Summer’s end can be bittersweet. On the sweet side, your kids are excited to start the new school year, buy school supplies and see their friends. The bitter part? The battle to get them back on an earlier sleep schedule has only just begun.
But you don’t have to lose sleep over your child’s soon-to-be cranky morning wake-up routine. You just need to know how to play it – and when to begin changing things up. Here are six things you can do to make getting your kids on a back to school sleep schedule as easy as counting sheep:
- The 14-Day Rule. Begin making adjustments two weeks before school starts by shifting your child’s going to bed and waking up times. Make it a gradual process, changing the times at 15 or 30-minute intervals. This helps make the transition less jarring.
- No time for screen time. To make the powering down process easier, turn off all electronics (that means TV, computers, tablets and phones) in your child’s room or in his or her possession at least one to two hours before lights out. This decreases the amount of stimulation they’re exposed to before bedtime. And if your child has a TV in his or her bedroom, it’s not a bad idea to remove it from the room altogether to help promote good sleep habits.
- Eat earlier. Your kids shouldn’t eat within two to four hours of going to sleep to avoid digestive issues. This may mean you have to adjust mealtimes.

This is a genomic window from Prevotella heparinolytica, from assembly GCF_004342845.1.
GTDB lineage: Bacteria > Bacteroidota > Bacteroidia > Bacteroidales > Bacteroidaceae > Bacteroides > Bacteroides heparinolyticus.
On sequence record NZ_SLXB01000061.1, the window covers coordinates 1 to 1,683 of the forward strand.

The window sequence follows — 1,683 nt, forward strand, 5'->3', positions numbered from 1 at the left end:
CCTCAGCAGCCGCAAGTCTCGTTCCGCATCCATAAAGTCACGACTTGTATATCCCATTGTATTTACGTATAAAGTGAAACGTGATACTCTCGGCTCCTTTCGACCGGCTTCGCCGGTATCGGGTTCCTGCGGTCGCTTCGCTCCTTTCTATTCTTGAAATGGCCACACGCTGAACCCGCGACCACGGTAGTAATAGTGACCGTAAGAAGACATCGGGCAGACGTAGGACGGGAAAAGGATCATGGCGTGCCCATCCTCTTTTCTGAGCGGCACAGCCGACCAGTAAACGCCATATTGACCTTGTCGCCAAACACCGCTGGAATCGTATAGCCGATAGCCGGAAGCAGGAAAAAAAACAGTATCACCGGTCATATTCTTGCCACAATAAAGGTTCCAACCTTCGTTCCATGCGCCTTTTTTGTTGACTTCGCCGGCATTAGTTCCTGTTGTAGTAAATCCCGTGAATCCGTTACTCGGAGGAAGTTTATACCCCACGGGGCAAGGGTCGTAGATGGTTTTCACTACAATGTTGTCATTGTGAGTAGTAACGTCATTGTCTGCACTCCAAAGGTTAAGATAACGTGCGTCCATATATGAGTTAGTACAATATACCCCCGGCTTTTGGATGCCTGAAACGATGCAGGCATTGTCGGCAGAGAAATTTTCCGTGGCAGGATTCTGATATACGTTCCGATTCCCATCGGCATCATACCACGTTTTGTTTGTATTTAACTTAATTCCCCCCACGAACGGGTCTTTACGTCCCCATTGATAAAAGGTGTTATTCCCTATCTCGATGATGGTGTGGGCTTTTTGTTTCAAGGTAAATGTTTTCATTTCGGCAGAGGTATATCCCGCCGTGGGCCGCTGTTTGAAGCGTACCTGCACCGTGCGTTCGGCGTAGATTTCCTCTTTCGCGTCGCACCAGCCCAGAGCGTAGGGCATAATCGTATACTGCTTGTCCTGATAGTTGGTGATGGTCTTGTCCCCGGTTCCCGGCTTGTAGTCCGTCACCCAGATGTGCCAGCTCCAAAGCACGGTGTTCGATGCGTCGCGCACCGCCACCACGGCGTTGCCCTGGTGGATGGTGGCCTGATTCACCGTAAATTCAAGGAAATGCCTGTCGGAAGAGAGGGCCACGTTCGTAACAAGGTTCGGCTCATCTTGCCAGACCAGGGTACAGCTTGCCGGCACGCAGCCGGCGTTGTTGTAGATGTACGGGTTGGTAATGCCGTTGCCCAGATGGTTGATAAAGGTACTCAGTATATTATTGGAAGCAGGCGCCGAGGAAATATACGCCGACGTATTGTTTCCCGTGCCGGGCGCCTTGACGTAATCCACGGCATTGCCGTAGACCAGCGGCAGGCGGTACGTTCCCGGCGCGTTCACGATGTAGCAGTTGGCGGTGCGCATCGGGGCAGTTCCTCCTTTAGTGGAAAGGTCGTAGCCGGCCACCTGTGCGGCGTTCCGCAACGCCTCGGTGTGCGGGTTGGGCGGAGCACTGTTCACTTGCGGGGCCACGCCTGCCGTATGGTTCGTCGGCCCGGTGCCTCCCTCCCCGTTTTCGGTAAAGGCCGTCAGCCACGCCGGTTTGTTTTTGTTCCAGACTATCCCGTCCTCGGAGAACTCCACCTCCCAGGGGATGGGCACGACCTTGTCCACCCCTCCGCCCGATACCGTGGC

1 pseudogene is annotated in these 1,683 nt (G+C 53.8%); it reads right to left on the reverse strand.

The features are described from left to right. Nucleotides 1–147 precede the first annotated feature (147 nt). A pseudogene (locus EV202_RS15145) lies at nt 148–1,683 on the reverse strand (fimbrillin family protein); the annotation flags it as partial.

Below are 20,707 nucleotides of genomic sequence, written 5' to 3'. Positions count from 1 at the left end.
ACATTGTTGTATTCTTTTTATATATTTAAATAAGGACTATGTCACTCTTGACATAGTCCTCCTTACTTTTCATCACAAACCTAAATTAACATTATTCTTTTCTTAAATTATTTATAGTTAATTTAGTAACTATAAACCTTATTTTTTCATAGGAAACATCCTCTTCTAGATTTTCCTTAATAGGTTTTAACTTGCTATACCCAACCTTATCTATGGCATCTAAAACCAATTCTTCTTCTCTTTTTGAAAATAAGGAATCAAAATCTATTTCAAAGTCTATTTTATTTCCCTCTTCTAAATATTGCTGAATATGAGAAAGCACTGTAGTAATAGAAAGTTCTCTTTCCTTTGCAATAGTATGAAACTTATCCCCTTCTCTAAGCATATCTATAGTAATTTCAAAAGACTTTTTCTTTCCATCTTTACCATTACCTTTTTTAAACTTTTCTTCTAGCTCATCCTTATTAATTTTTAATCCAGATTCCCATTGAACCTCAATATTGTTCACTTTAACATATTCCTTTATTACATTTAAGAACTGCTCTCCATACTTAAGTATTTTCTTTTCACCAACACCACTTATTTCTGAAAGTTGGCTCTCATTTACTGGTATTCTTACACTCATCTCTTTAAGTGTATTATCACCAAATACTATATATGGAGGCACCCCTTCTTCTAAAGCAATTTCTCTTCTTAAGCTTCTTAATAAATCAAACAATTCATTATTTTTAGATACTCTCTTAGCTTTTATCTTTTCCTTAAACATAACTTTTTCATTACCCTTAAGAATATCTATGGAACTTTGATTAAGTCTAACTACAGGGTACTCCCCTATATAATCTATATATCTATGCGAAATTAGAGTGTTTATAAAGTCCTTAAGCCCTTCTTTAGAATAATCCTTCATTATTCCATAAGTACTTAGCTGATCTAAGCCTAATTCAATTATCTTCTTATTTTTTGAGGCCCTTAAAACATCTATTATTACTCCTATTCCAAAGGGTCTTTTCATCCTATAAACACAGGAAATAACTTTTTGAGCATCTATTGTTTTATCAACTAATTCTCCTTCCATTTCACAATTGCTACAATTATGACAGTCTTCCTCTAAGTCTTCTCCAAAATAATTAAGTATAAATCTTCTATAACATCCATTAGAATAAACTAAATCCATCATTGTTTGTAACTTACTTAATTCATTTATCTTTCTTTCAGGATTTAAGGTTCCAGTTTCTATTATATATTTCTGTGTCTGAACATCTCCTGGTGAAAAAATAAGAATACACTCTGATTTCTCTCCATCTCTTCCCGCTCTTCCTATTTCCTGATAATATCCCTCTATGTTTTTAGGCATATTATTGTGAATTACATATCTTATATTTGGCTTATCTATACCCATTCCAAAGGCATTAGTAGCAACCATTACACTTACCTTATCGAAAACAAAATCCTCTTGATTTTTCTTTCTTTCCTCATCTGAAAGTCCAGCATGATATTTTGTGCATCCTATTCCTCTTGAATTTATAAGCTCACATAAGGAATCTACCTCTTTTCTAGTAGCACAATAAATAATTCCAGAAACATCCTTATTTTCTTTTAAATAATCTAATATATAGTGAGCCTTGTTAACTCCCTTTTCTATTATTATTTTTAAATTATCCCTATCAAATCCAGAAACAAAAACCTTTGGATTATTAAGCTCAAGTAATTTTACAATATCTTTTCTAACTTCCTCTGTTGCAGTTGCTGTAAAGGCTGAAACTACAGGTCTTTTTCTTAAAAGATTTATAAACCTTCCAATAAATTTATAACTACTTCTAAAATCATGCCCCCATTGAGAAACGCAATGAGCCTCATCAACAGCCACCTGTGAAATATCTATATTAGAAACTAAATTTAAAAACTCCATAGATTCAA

- Get moving. In the afternoons leading up to the first day of school, make sure your kids get more physical activity than usual to help tire them out. Just don’t let them run around before bed – exercise should stop two to three hours before they hit the hay to avoid overstimulation.
- Minimize caffeine intake, or eliminate it altogether. Caffeinated beverages can disrupt sleep if kids drink them as much as six hours before bedtime. Don’t let your kids have coffee drinks? Don’t forget about the lesser-known foods and drinks that can cause a caffeine buzz, like energizing sports drinks and chocolate.
- Be consistent. Once you start making these adjustments, stick with them. Not being consistent with bedtimes and wake-up times will undo the sleep progress you’ve already made.
Once school starts up, be mindful of extracurricular activities to keep good sleep practices intact. It’s not uncommon for kids to be over-scheduled, jumping from one activity to the next. By the time they get home from sports practice or play rehearsal, eat dinner and do their homework, they may have already short-changed their slumber.
Fatigue can cause mental fogginess, lack of focus and trouble learning – definitely not the best way to kick off the new school year, or any time of year for that matter.
If you are concerned with your child’s sleep issues, be sure to talk to your pediatrician about your concerns. To find a Henry Ford pediatrician, visit henryford.com or call 1-800-HENRYFORD (436-7936).
For more wellness resources you can share with your child, download our new app – 5-2-1-0 Kids! It’s a fun way for kids to learn the importance of healthy habits.